RED OCHRE linen has the enveloping warmth of terracotta, a rustic colour that seems drawn from the ground like Italian tiles or dry earth parched by the sun. Yet for painter Frank Auerbach this shade of red, along with sandy yellow and burnt orange, reflects the mood and surroundings of his home in London, with its ever changing patina of earth toned brickwork that naturally ages and weathers over time. Having spent most of his life in Camden Town in London, Auerbach captures a view of London and the people in it through visceral, tactile passages of paint, marking him as a key player in the School of London. On Camden Town, where he still lives and works today, Auerbach wrote, “This part of London is my world. I’ve been wandering around these streets for so long that I’ve become attached to them and as fond of them as people are to pets.”
The change and uncertainty of Auerbach’s childhood undoubtedly shaped his adult life, feeding into his language of erasure and reinvention. Born in Berlin to Jewish parents, at age 8 Auerbach was sent to live in Britain with a new family to escape Nazi persecution. Growing up in Kent, he later moved to London to study art under David Bomberg and found a natural home in the ramshackle, war-torn city, where survivors banded together in the hope of starting again. In 1954 Auerbach set up a studio in Camden Town where he would remain for the rest of his career, forging close, lifelong friendships with a small group who often frequented his paintings. The densely worked Head of E.O.W., 1960, is a portrait of the artist’s close friend Stella West, who appeared in over thirty of his paintings and drawings. Here Auerbach captures the ‘raw experience’ of his sitter rather than a direct likeness, with layers of paint applied, removed and reapplied over many weeks. Eventually he allowed mellow, warm pigments to permeate the canvas as thick, sculptural passages, portraying the slow, organic process of comfort and familiarity between artist and model as it developed over time.
In post-war London Auerbach found rare beauty and romance in a city being rebuilt from the ground up, and he often painted directly on location, writing “It was sexy in a way, this semi-destroyed London. There was a scavenging feeling of living in a ruined town.” In Rebuilding the Empire Cinema, Leicester Square, 1962, Auerbach finds beauty in the urban sprawl, reconfiguring a worn out, rusty building site into rich, dense sea of umber overlain with vivid, structural streaks of brick red. Some years later, as his colour palette lightened and broadened to include more vivid hues, To the Studios, 1991 and Park Village, 1998-99 evoke the same sense of industrial deconstruction, imagining city views as broken networks of expressive bands in red ochre, mustard and brick red.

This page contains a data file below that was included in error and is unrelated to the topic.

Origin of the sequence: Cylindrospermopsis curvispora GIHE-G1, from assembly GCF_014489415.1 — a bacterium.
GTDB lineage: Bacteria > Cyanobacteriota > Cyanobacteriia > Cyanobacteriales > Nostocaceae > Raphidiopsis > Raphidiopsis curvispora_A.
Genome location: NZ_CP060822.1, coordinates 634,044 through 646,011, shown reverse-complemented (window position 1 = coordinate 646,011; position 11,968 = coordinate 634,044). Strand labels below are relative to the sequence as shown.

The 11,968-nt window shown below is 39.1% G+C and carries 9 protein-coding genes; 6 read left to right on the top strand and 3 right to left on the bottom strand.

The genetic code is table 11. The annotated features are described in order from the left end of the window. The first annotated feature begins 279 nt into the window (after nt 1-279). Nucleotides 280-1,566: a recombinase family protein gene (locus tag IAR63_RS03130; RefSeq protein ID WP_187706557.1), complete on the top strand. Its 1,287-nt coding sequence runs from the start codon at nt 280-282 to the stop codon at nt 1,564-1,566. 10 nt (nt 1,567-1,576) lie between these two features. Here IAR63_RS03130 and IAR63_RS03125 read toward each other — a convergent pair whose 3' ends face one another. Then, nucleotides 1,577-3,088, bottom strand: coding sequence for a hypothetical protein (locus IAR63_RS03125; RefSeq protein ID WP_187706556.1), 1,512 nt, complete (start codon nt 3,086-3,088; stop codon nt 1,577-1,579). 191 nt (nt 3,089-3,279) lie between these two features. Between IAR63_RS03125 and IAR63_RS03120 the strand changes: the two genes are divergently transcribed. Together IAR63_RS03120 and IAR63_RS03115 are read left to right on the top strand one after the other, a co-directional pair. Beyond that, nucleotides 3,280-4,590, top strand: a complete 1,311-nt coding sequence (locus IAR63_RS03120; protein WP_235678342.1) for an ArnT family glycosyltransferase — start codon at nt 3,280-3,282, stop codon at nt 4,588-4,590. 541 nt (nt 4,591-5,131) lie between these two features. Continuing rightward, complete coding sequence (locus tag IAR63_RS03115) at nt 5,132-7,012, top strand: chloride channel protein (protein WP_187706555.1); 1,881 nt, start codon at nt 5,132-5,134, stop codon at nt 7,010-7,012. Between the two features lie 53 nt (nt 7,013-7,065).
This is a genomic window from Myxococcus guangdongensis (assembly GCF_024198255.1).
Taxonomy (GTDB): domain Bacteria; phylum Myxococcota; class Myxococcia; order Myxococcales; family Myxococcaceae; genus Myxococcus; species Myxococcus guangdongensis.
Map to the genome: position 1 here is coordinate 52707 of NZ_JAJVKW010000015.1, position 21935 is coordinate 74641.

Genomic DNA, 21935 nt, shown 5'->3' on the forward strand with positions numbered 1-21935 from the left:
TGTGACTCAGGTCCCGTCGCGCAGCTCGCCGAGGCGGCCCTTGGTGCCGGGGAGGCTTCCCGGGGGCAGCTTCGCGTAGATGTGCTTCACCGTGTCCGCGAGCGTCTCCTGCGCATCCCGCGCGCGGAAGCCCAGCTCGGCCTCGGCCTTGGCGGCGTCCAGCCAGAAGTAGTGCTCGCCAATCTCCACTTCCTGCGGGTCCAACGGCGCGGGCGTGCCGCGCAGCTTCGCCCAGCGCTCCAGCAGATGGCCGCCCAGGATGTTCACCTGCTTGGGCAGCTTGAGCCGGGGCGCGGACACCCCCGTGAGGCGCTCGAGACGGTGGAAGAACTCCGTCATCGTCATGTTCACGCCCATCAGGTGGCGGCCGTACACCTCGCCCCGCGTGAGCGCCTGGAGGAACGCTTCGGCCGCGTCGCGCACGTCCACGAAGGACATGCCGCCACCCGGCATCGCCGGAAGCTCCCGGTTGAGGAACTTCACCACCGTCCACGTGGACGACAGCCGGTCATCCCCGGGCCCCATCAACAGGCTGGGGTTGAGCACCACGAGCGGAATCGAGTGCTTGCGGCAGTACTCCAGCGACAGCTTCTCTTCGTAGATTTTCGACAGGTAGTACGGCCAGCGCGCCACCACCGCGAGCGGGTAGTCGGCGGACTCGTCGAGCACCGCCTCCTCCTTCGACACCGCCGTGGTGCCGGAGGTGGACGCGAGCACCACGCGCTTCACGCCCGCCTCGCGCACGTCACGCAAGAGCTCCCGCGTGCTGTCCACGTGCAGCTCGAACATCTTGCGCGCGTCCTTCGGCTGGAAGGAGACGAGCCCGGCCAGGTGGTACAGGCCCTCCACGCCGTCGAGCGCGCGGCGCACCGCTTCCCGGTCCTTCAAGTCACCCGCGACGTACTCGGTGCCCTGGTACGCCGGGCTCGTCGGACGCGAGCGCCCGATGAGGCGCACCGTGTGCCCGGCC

Throughout the following years Auerbach continued to paint outside and inside his Camden studio, working directly from life to capture the spirit and energy of the significant places around him, writing, “(Painting) arises entirely from my physical experience, my place in the world … I’d like my pictures to feel as though they were a page torn from the book of life.” In In the Studio, 2003, Auerbach transforms his studio into a loose network of glowing embers that seem to flicker and dance before our eyes, suggesting the energetic vibrancy and creativity of the place he calls home. Painted the same year, Head of William Feaver, 2003 documents writer and art historian William Feaver in a vivid array of tones, with red ochre creating depth, warmth and intensity amidst vibrant yellows and blues.
More recently, The Awning, 2008 conveys the anticipation of early morning London with bristling, energetic brushstrokes that dissolve into golden yellow sunlight and deep red shadows, revealing Auerbach’s ongoing infatuation with the city and its ever changing landscape. There is friction here between warm, familiar colours and subject matter on the brink of collapse, highlighting the instability under the surface of Auerbach’s art, on which he writes, “There is a tension between unity and difference; one great wave or wind holding it all together as one. A [good] painting concentrates the experience of being.”
FS RED OCHRE comes in Medium weight 100% Linen